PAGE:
To what and to whom do we consider ourselves responsible? To our neighbor down the street? To a shared planet? How do we draw the lines of our obligations and binds — by kin, race, nation? What happens in those moments when we are called to respond differently, to others across the boundaries we had drawn and in ways more imaginative than our habitual modes? These questions of roots and routes, bonds and breaks, guide my research. 

The central claim of my dissertation, “Re-describing an Ethics of Responsibility with Edouard Glissant,” is that the ethical turn requires the decolonial turn. That is, to be fruitful in a context of coloniality, ethics requires politics. My work is thus situated between moral and political philosophy. 

I read and comment on Edouard Glissant, Simone Weil, Enrique Dussel, William James, and John Dewey. In this way, I am in conversation with certain strands of Continental and Caribbean philosophy as well as U.S. pragmatism.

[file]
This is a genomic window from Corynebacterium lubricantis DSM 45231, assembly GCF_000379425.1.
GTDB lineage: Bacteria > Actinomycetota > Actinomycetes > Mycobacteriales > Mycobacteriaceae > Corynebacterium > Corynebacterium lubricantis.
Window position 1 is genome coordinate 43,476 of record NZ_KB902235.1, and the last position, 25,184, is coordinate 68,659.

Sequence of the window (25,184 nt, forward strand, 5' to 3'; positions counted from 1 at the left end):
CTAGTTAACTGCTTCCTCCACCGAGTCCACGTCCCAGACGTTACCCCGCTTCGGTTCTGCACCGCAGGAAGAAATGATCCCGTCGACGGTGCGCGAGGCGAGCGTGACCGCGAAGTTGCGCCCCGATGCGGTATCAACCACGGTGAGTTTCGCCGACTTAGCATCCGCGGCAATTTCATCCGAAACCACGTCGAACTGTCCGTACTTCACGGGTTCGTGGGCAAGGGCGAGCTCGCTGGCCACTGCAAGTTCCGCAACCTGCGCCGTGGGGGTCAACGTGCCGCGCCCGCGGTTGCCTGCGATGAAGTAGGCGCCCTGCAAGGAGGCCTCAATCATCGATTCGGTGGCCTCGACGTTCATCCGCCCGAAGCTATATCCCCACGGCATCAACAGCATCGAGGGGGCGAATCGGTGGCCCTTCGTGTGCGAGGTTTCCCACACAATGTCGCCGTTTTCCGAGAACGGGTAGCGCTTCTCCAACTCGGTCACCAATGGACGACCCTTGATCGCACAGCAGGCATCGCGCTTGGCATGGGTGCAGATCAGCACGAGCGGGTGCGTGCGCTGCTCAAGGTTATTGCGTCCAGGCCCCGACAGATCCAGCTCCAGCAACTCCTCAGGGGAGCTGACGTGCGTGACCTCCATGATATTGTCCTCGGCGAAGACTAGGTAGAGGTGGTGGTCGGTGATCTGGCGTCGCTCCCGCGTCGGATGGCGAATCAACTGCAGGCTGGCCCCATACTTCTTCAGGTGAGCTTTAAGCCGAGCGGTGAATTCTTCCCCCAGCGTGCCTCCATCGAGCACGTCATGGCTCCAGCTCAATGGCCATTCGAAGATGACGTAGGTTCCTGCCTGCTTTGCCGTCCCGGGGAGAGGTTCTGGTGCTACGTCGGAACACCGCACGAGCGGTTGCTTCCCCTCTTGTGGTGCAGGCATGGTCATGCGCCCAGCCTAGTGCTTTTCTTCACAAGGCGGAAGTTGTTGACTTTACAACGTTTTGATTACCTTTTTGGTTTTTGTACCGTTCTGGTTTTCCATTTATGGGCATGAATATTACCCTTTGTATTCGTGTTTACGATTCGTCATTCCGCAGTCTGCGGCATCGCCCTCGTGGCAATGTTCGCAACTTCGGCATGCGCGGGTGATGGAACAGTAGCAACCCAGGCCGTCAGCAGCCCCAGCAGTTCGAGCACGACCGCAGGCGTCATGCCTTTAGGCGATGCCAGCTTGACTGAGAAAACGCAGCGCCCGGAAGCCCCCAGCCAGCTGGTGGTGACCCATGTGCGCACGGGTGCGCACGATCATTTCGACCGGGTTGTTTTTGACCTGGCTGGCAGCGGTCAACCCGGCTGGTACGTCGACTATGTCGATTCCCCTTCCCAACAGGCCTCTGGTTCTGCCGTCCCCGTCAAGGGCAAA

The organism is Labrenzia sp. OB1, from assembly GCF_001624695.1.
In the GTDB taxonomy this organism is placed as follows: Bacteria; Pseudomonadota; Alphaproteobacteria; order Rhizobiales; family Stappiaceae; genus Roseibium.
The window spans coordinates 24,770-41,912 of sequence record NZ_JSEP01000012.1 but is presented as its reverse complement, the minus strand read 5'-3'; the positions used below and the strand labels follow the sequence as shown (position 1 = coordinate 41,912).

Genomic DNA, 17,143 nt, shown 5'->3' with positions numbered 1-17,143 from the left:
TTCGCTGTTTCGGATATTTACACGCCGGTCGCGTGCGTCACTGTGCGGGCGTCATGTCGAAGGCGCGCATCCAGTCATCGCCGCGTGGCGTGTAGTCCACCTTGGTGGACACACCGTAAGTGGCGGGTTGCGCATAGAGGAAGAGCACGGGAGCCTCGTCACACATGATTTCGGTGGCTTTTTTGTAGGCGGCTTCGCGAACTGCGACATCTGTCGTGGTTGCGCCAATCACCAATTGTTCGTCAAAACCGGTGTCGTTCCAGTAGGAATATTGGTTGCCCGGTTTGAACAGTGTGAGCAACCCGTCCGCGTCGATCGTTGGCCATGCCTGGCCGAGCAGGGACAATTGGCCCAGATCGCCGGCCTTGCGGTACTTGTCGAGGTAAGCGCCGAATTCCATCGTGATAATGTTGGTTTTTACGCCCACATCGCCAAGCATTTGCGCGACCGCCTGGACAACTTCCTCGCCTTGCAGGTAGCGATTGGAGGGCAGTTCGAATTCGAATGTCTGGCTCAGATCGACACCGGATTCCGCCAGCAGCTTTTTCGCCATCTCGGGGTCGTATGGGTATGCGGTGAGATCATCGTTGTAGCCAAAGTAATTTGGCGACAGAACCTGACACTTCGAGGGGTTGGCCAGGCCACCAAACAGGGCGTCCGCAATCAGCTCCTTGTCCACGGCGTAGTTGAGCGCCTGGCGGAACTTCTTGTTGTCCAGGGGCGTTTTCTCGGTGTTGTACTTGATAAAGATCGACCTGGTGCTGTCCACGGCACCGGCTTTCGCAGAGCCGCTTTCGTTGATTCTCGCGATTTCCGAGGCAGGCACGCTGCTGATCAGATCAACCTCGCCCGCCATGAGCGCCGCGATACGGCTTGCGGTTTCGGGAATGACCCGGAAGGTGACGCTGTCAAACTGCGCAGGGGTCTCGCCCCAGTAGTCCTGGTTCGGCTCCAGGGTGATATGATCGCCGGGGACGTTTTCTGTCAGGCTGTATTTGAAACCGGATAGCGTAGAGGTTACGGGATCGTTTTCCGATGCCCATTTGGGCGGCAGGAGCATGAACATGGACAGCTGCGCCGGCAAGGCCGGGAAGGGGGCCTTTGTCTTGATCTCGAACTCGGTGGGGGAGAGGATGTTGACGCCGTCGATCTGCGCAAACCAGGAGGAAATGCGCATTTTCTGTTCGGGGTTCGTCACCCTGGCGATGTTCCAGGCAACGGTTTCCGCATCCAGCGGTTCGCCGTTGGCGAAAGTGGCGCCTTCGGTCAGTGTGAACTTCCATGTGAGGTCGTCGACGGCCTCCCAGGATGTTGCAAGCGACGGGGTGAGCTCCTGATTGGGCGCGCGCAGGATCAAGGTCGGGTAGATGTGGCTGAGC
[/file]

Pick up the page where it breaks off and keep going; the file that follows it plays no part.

More specifically, to maintain expertise, I try to write one essay per year in my area of specialization (ethics) and at least one essay per year in my areas of concentration (e.g. U.S. pragmatism) and on figures of interest (e.g. Simone Weil). A list of my publications, present and forthcoming, can be found here.

Finally, I work on collaborative research projects, including studies of Weil’s key concepts with Lissa McCullough, of Weil’s political philosophy with Helen M. Kinsella, of human rights (especially in Brazil) with Marcia Mikulak, and of “precarity” with Eric Aldieri and Pascale Devette.